discovery · happiness · learning · love

Learning To Love When The World Wants To Hate

There is a lot of negativity in this world. Ask anyone. We see it on the news, scroll through it on social media, encounter it in public. It surrounds us.

I have tried to embrace every day of my second chance at this crazy life but late last year, I felt something shift inside. I became increasingly angry, frustrated, and impatient. I felt hopeless. In my attempt to stay informed of current events and socialize online, I was inadvertently subjected to the comments of strangers – people who prefer to label, stereotype, name-call, demean, criticize, and spread hate.

Why? Why do so many waste energy and time – precious moments of this life – infecting others with their own personal hurt?

At first I thought the people who prefer to knock others down rather than lift them up were doing it out of spite, a pure hatred for complete strangers who were different or disagreed with their views. And to be honest, I believe a fair number of people are like this and will never change. Then I wondered if maybe there are just that many mean and uncaring people out there and that I was now in the minority.

In actuality, I prefer to believe this: the anger directed at others is an outward expression of their internal pain, fears, and frustrations. They feel ignored and hope to be heard. They feel unappreciated and seek validation. They perceive the world as lacking in compassion for their plight and as such, refuse to give it to anyone else. They are tired (aren’t we all?) and unable to listen, consider another opinion, or try to understand. In their weary impatience, they choose the easy route – they lash out rather than look in.

What we need more of is looking in.

Whenever we are hurting, we should want to dig deep, stare into ourselves, and see what needs help. Yes, I know this sends many people outside of their comfort zone with a spiraling fear of what they might actually discover. But it needs to be done – by everyone.

Because although we may think we can turn away, somehow remain unaffected by the negativity, we cannot. It is contagious. Intolerance, rudeness, bias, and prejudice have a sneaky way about them. Hate compounds more readily than love and the more it is spread, the more it becomes entrenched in our society. We become immune to it. We begin to think it is normal. We accept it. And sadly, we do not see the breakdown until it is too late.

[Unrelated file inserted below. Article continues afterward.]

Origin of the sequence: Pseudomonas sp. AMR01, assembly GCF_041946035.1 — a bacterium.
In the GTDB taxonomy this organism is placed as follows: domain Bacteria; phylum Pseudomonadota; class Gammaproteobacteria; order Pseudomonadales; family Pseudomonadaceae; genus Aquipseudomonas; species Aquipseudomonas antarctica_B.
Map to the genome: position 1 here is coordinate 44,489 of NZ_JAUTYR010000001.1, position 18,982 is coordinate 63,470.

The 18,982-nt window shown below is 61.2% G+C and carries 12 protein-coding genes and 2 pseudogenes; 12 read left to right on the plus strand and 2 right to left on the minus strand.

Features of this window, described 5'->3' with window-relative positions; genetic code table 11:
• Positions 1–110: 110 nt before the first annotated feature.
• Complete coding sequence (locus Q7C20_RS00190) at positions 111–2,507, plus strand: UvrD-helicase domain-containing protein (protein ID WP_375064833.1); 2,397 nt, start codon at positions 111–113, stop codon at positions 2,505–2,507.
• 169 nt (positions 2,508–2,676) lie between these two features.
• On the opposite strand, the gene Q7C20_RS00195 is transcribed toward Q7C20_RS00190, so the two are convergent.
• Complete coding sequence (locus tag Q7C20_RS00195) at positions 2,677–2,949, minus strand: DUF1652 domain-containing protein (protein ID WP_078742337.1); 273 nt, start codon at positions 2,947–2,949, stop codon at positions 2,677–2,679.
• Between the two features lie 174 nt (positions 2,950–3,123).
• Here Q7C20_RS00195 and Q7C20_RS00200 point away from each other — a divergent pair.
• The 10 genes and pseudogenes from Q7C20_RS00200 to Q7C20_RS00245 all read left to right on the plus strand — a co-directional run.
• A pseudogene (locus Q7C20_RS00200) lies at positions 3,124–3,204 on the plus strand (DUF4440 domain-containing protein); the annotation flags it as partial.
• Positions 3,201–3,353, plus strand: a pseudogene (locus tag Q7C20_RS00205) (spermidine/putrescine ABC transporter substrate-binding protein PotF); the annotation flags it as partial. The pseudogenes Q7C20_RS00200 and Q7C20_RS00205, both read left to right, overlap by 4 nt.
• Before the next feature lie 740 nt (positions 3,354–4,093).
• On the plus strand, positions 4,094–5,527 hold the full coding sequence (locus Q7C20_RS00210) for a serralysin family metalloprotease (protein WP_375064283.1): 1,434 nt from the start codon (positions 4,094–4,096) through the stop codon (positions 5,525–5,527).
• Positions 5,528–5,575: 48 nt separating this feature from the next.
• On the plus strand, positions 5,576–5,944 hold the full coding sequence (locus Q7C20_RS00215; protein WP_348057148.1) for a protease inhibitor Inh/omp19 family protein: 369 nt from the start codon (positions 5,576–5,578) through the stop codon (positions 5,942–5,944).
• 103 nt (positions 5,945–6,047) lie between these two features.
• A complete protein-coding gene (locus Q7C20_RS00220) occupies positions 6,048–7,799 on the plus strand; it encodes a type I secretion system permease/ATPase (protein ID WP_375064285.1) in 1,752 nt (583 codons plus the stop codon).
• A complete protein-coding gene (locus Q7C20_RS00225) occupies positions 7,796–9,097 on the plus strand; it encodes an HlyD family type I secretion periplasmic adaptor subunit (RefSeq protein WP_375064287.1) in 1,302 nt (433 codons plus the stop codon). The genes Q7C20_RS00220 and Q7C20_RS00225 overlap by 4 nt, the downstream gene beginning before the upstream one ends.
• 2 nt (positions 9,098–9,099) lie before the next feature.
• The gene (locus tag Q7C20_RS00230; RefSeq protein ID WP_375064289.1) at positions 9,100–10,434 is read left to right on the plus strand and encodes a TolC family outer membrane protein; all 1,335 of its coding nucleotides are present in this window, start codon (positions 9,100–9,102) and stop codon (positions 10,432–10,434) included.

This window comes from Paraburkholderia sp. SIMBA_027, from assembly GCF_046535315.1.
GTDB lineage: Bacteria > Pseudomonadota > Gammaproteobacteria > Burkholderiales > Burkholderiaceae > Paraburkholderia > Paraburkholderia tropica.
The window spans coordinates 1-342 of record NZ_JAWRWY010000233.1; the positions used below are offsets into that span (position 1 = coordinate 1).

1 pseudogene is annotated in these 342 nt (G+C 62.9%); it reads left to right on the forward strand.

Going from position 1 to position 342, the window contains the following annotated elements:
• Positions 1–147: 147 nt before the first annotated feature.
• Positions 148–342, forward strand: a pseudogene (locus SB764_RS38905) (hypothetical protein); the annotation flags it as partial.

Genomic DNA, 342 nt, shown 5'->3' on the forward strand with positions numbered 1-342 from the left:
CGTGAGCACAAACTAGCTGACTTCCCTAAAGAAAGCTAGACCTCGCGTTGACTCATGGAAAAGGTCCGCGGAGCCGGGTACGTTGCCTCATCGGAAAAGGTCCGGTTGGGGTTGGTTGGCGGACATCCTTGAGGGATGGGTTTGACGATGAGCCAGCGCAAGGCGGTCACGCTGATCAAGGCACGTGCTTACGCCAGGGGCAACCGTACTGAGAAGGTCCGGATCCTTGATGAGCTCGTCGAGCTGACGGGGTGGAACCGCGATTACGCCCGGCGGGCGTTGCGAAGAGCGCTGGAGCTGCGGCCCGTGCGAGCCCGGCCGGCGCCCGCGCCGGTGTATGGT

I saw the breakdown and did not like what the negativity was doing to me. I decided to look in.

I am not an expert at happiness. In fact, I fail way more than I succeed in its pursuit. But, I am a problem solver and when I ask myself a question, I become determined to find the answer.

The first step was to work on myself. In an effort to undo the damage, I began Inspired ME, Joyful BE with a simple mission: to spread a positive message and inspire everyday moments.

My original intent was to blog on a personal level and for self-improvement. I want to be a better person. I want to live a better life. My days here are numbered – cancer taught me that – and I want to be sure they are lived on my own terms. More importantly, I want to enjoy them.

I broke life into areas I perceived as important and these became the core topics. Some I hope to improve, others offer a simple reminder of what matters. I included the good and the bad because Life is not only lived on the bright and happy days but also the darkest and saddest, in every moment.

Choosing how to spend those moments is up to us. We can create our own inspiration. And when we do, we find joy.

Once the blog gained a little momentum, I realized something. There is a purpose. There is a desire. Not just for me but others. And although some may not know how to look in or refuse to do so, there is an inherent need for people to share what is good and encourage others to do the same.

I am not alone.

There are many of us who condemn the negative behavior. As such, we should not be ashamed of having the best of intentions and big hearts. Morals and values that advance society should be worn proudly. Despite an appearance of the opposite via news and social media, hope and love and tolerance and compassion are the majority.

It begins with one person. A looking in and shift within the self. Seeking and filling the days with more of what is good soon becomes a habit, something so familiar and welcome that when it is absent, we feel empty. As a result, we realize we are worthy of the joy. We deserve it. We demand it. We feed and nourish the soul with happiness to keep it content. And when we do, it spreads.